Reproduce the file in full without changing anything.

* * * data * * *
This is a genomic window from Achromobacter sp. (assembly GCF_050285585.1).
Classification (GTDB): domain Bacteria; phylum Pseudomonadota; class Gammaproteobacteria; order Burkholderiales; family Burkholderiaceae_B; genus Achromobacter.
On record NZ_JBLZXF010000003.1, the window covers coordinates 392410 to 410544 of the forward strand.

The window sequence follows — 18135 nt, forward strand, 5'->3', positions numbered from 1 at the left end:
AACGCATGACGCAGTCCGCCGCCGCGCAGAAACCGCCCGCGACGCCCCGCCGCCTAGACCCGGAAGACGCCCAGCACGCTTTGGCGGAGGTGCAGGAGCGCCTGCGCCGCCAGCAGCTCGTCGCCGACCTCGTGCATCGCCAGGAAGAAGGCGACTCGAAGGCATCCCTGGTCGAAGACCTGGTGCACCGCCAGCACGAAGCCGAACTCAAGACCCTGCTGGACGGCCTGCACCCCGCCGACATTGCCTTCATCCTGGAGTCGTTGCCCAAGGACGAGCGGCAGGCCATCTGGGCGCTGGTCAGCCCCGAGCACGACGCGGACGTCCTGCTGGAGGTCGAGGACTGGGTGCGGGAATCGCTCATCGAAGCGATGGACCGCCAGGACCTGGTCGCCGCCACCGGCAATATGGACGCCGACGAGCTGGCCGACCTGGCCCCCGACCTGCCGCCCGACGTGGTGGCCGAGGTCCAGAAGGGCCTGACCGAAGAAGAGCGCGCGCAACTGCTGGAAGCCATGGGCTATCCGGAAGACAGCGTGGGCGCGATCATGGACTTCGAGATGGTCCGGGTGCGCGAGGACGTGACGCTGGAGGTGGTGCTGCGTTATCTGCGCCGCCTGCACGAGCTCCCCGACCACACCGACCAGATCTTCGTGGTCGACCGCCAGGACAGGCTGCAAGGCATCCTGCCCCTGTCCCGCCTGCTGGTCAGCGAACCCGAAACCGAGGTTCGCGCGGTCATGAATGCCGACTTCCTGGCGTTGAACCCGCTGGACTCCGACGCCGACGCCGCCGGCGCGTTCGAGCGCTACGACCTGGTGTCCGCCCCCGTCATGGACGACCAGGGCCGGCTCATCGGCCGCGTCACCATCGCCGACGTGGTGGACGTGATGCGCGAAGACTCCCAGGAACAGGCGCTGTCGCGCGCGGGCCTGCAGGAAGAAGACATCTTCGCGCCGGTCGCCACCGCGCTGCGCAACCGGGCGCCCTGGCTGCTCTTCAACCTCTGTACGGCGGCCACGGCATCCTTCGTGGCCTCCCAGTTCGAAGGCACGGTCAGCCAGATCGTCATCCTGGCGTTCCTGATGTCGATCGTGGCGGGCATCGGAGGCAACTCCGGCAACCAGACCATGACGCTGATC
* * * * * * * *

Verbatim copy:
This is a genomic window from Achromobacter sp. (assembly GCF_050285585.1).
Classification (GTDB): domain Bacteria; phylum Pseudomonadota; class Gammaproteobacteria; order Burkholderiales; family Burkholderiaceae_B; genus Achromobacter.
On record NZ_JBLZXF010000003.1, the window covers coordinates 392410 to 410544 of the forward strand.

The window sequence follows — 18135 nt, forward strand, 5'->3', positions numbered from 1 at the left end:
AACGCATGACGCAGTCCGCCGCCGCGCAGAAACCGCCCGCGACGCCCCGCCGCCTAGACCCGGAAGACGCCCAGCACGCTTTGGCGGAGGTGCAGGAGCGCCTGCGCCGCCAGCAGCTCGTCGCCGACCTCGTGCATCGCCAGGAAGAAGGCGACTCGAAGGCATCCCTGGTCGAAGACCTGGTGCACCGCCAGCACGAAGCCGAACTCAAGACCCTGCTGGACGGCCTGCACCCCGCCGACATTGCCTTCATCCTGGAGTCGTTGCCCAAGGACGAGCGGCAGGCCATCTGGGCGCTGGTCAGCCCCGAGCACGACGCGGACGTCCTGCTGGAGGTCGAGGACTGGGTGCGGGAATCGCTCATCGAAGCGATGGACCGCCAGGACCTGGTCGCCGCCACCGGCAATATGGACGCCGACGAGCTGGCCGACCTGGCCCCCGACCTGCCGCCCGACGTGGTGGCCGAGGTCCAGAAGGGCCTGACCGAAGAAGAGCGCGCGCAACTGCTGGAAGCCATGGGCTATCCGGAAGACAGCGTGGGCGCGATCATGGACTTCGAGATGGTCCGGGTGCGCGAGGACGTGACGCTGGAGGTGGTGCTGCGTTATCTGCGCCGCCTGCACGAGCTCCCCGACCACACCGACCAGATCTTCGTGGTCGACCGCCAGGACAGGCTGCAAGGCATCCTGCCCCTGTCCCGCCTGCTGGTCAGCGAACCCGAAACCGAGGTTCGCGCGGTCATGAATGCCGACTTCCTGGCGTTGAACCCGCTGGACTCCGACGCCGACGCCGCCGGCGCGTTCGAGCGCTACGACCTGGTGTCCGCCCCCGTCATGGACGACCAGGGCCGGCTCATCGGCCGCGTCACCATCGCCGACGTGGTGGACGTGATGCGCGAAGACTCCCAGGAACAGGCGCTGTCGCGCGCGGGCCTGCAGGAAGAAGACATCTTCGCGCCGGTCGCCACCGCGCTGCGCAACCGGGCGCCCTGGCTGCTCTTCAACCTCTGTACGGCGGCCACGGCATCCTTCGTGGCCTCCCAGTTCGAAGGCACGGTCAGCCAGATCGTCATCCTGGCGTTCCTGATGTCGATCGTGGCGGGCATCGGAGGCAACTCCGGCAACCAGACCATGACGCTGATC